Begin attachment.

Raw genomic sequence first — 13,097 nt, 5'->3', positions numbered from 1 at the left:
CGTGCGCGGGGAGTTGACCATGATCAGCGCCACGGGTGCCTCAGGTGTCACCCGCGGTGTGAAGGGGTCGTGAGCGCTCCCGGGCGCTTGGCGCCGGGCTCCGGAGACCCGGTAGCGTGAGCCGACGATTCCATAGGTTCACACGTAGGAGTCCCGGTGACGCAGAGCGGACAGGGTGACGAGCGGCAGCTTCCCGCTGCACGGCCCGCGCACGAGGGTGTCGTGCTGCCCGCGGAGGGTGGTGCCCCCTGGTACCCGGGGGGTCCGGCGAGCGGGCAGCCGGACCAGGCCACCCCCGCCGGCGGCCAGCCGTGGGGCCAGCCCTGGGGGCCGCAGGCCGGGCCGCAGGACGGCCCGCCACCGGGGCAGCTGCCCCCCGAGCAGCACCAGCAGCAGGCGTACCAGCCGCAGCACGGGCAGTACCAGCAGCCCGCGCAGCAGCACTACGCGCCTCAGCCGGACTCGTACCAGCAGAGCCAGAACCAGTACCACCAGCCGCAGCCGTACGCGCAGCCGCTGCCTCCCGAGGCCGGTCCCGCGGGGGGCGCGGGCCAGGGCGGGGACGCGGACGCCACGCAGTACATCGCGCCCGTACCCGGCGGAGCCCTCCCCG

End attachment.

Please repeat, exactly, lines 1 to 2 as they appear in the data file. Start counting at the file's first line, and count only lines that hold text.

Raw genomic sequence first — 13,097 nt, 5'->3', positions numbered from 1 at the left:
CGTGCGCGGGGAGTTGACCATGATCAGCGCCACGGGTGCCTCAGGTGTCACCCGCGGTGTGAAGGGGTCGTGAGCGCTCCCGGGCGCTTGGCGCCGGGCTCCGGAGACCCGGTAGCGTGAGCCGACGATTCCATAGGTTCACACGTAGGAGTCCCGGTGACGCAGAGCGGACAGGGTGACGAGCGGCAGCTTCCCGCTGCACGGCCCGCGCACGAGGGTGTCGTGCTGCCCGCGGAGGGTGGTGCCCCCTGGTACCCGGGGGGTCCGGCGAGCGGGCAGCCGGACCAGGCCACCCCCGCCGGCGGCCAGCCGTGGGGCCAGCCCTGGGGGCCGCAGGCCGGGCCGCAGGACGGCCCGCCACCGGGGCAGCTGCCCCCCGAGCAGCACCAGCAGCAGGCGTACCAGCCGCAGCACGGGCAGTACCAGCAGCCCGCGCAGCAGCACTACGCGCCTCAGCCGGACTCGTACCAGCAGAGCCAGAACCAGTACCACCAGCCGCAGCCGTACGCGCAGCCGCTGCCTCCCGAGGCCGGTCCCGCGGGGGGCGCGGGCCAGGGCGGGGACGCGGACGCCACGCAGTACATCGCGCCCGTACCCGGCGGAGCCCTCCCCG